Tito’s mausoleum in Belgrade is known as the House of Flowers -Kuća cvijeća/Kuća cveća. The taxi driver tells me it is also known as the 25th May, the Yugoslav leader’s birthday.
‘ As a child, I took part in these displays’ he tells me, ‘ you see them now in China and North Korea, like gymnastics.’
‘Were you proud?’ I ask. Screwing up his face he can’t remember, ‘Just that we had to practise for months, three or four.’
The tomb itself is white marble with Tito’s name and dates in gold, Roman letters. It’s in an upmarket suburb of the city, in a secluded, wooded spot which is dripping wet like everything else in the heavy rain. There are pictures of boys and girls in ironed white sports uniforms raising their arms and legs in unison to honour the head of state.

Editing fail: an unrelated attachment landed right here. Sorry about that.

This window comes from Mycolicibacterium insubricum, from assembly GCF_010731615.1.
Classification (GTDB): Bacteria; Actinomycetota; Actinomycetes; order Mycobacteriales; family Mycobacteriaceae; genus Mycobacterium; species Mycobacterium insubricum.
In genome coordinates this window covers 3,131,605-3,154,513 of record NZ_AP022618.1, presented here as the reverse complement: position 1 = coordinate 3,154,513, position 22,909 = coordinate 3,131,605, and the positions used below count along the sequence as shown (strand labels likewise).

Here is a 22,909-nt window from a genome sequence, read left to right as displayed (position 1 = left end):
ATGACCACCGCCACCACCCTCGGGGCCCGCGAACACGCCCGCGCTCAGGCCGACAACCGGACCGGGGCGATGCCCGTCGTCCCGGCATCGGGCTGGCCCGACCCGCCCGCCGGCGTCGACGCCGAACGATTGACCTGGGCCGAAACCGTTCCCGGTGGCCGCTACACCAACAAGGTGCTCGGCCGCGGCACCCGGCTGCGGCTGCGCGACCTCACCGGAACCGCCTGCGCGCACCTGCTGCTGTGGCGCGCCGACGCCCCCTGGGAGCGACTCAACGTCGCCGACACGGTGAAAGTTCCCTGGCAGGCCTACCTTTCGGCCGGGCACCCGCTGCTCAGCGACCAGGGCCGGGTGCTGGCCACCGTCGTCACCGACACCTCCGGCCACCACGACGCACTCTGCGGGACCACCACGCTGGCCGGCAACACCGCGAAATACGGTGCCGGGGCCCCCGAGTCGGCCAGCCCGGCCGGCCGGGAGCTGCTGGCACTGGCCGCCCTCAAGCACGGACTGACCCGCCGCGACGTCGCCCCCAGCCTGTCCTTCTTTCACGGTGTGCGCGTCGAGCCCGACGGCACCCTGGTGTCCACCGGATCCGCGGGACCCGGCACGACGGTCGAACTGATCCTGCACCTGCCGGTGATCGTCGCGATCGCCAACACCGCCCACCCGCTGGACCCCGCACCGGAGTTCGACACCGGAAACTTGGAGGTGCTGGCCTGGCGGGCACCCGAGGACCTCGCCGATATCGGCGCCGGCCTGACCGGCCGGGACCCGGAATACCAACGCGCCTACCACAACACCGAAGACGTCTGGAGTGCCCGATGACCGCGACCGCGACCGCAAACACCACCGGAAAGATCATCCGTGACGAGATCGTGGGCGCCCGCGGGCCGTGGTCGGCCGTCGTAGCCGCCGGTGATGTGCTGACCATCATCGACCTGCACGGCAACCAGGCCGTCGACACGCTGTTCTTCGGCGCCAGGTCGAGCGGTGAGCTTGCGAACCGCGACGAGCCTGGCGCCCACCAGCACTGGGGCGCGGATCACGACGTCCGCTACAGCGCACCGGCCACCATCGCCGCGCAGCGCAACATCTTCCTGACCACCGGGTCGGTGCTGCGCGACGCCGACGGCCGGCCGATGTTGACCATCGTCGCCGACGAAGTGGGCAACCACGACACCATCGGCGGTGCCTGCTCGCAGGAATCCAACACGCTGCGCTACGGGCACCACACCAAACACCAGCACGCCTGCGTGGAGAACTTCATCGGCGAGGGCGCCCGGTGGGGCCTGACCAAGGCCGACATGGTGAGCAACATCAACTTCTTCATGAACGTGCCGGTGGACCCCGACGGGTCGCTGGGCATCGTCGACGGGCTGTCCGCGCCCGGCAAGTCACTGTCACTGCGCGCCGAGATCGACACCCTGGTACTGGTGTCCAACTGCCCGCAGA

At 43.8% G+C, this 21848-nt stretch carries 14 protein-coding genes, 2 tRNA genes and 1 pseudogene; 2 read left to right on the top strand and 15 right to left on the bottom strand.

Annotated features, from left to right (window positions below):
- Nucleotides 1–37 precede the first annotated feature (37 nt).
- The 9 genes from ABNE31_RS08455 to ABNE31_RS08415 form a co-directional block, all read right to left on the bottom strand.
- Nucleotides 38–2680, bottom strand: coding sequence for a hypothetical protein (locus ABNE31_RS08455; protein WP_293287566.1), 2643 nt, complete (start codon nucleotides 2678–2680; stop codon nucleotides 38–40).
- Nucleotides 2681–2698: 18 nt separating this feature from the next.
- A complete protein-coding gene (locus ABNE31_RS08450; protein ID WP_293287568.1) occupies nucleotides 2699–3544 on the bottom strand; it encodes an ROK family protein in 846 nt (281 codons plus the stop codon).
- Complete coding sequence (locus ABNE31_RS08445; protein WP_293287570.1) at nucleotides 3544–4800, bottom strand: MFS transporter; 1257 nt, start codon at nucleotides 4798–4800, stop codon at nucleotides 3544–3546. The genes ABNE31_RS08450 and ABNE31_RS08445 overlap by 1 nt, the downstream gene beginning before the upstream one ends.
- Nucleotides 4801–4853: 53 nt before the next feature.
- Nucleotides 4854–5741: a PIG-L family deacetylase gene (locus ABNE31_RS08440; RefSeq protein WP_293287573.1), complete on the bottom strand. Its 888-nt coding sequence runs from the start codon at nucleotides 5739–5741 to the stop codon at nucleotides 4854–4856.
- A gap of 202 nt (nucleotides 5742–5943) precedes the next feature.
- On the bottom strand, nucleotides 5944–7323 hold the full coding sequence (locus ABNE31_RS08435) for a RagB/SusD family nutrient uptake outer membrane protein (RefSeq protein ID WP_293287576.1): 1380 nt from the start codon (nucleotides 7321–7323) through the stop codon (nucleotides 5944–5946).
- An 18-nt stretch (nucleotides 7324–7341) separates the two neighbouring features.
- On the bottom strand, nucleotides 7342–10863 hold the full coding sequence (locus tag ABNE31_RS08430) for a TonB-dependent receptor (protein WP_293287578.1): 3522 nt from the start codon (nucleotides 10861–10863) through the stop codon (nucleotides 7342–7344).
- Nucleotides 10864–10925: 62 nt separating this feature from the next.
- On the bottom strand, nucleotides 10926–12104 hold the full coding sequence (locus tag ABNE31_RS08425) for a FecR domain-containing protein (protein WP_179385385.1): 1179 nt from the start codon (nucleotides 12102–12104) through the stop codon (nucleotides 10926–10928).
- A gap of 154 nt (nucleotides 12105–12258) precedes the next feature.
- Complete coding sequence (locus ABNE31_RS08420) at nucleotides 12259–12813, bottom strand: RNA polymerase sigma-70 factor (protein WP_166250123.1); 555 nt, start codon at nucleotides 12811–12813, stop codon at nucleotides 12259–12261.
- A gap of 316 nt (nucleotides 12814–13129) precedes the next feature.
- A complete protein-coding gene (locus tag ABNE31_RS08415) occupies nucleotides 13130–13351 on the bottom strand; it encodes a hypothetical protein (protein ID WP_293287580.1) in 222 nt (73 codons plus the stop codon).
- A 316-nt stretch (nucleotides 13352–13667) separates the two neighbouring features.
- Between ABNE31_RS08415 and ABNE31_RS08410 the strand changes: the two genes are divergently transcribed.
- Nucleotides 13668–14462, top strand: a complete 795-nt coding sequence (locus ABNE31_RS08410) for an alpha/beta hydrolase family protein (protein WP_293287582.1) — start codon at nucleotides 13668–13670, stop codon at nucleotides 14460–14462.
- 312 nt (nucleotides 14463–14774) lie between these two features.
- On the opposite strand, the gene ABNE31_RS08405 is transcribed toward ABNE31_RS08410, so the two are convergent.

Around two-hundred-and-fifty batons are also on display. Thousands were handed to Tito as part of an annual Yugoslavian relay race for his birthday. They’re from cities, sports clubs, the Cycling Union of Macedonia, the Builders of the Fraternity-Unity Highway, the People of Croatia among others.
There are carved wooden batons, painted batons, one made from shells, one with scissors and a needle, one a miniature silver tank.
The final one in 1987 – after Tito’s death – was made from plexiglass with eight red blood-like drops. “It could augur the beginning of blood shed in the region” is the curator’s comment.
Central Belgrade – themechanicalturk